I know my husband’s former colleague did this as an ‘independent contractor’ till his visa came through, he was sure it would be approved so no risk there. Plus he worked from home, traveled mostly and made sure he conducted no business ‘in or through’ Hong Kong. So it depends if it’s feasible for you in your line of work to construct a similar set up, else don’t do it!

    Last edited by Mrs. Jones; 15-11-2017 at 01:59 PM. Reason: typo
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  6. #6

    Its illegal, however, to your advantage you will get the feel of the company. Also, you have to exit to Macao and enter Hkg with your visa sticker. They will not allow change from tourist to working visa status. Another problem is if the Hk Immig finds out that you are here during the visa processing. Thats a sure goodbye to your visa for at least 7 years.

    manjarb likes this.

  7. #7

    That's illegal....

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  8. #8

    Join Date
    Jun 2013
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    162

    Are they paying for your relocation and do you have a repatriation/relocation clause in your contract? You can freelance from your home country. I personally would not move until I had a copy of the approval letter.

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  9. #9

    Join Date
    Mar 2017
    Location
    Hong Kong
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    A visitor can engage in the following business related activities:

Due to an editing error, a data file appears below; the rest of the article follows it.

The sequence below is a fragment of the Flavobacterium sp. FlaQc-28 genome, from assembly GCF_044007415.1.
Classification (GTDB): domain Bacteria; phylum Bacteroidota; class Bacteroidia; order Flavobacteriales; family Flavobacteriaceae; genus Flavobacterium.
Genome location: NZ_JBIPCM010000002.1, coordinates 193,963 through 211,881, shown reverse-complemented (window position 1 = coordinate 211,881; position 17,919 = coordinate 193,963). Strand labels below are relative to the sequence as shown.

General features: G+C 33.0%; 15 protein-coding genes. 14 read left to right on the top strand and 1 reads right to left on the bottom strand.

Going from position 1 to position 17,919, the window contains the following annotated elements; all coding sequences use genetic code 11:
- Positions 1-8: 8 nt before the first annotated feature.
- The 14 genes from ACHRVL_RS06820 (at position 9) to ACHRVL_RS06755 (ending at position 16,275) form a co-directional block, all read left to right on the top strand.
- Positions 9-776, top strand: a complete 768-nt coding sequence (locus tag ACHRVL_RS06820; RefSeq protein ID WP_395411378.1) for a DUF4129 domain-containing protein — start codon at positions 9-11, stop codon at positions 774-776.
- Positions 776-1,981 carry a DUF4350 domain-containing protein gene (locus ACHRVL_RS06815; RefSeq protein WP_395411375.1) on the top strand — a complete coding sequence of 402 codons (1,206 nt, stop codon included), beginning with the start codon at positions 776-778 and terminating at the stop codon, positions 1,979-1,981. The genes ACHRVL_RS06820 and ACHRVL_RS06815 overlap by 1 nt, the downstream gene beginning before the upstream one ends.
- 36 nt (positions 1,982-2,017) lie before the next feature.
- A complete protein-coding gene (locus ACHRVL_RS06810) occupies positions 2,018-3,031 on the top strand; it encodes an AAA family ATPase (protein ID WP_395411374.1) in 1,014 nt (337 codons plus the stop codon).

a) concluding contracts or submitting tenders;
    b) examining or supervising the installation/packaging of goods or equipment;
    c) participating in exhibitions or trade fairs (except selling goods or supplying services direct to the general public, or constructing exhibition booths),
    d) settling compensation or other civil proceedings;
    e) participating in product orientation; and
    f) attending short-term seminars or other business meetings.

    So my interpretation is that you can do a business deal and meet with people but not much else beyond that.

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  10. #10

    Join Date
    Aug 2013
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    Quote Originally Posted by tf19:
    A visitor can engage in the following business related activities:
    a) concluding contracts or submitting tenders;
    b) examining or supervising the installation/packaging of goods or equipment;
    c) participating in exhibitions or trade fairs (except selling goods or supplying services direct to the general public, or constructing exhibition booths),
    d) settling compensation or other civil proceedings;
    e) participating in product orientation; and
    f) attending short-term seminars or other business meetings.

    So my interpretation is that you can do a business deal and meet with people but not much else beyond that.
    Precisely what the former colleague did I believe while he was still on a visitor’s visa here. So yes, there are a few loopholes.
    manjarb likes this.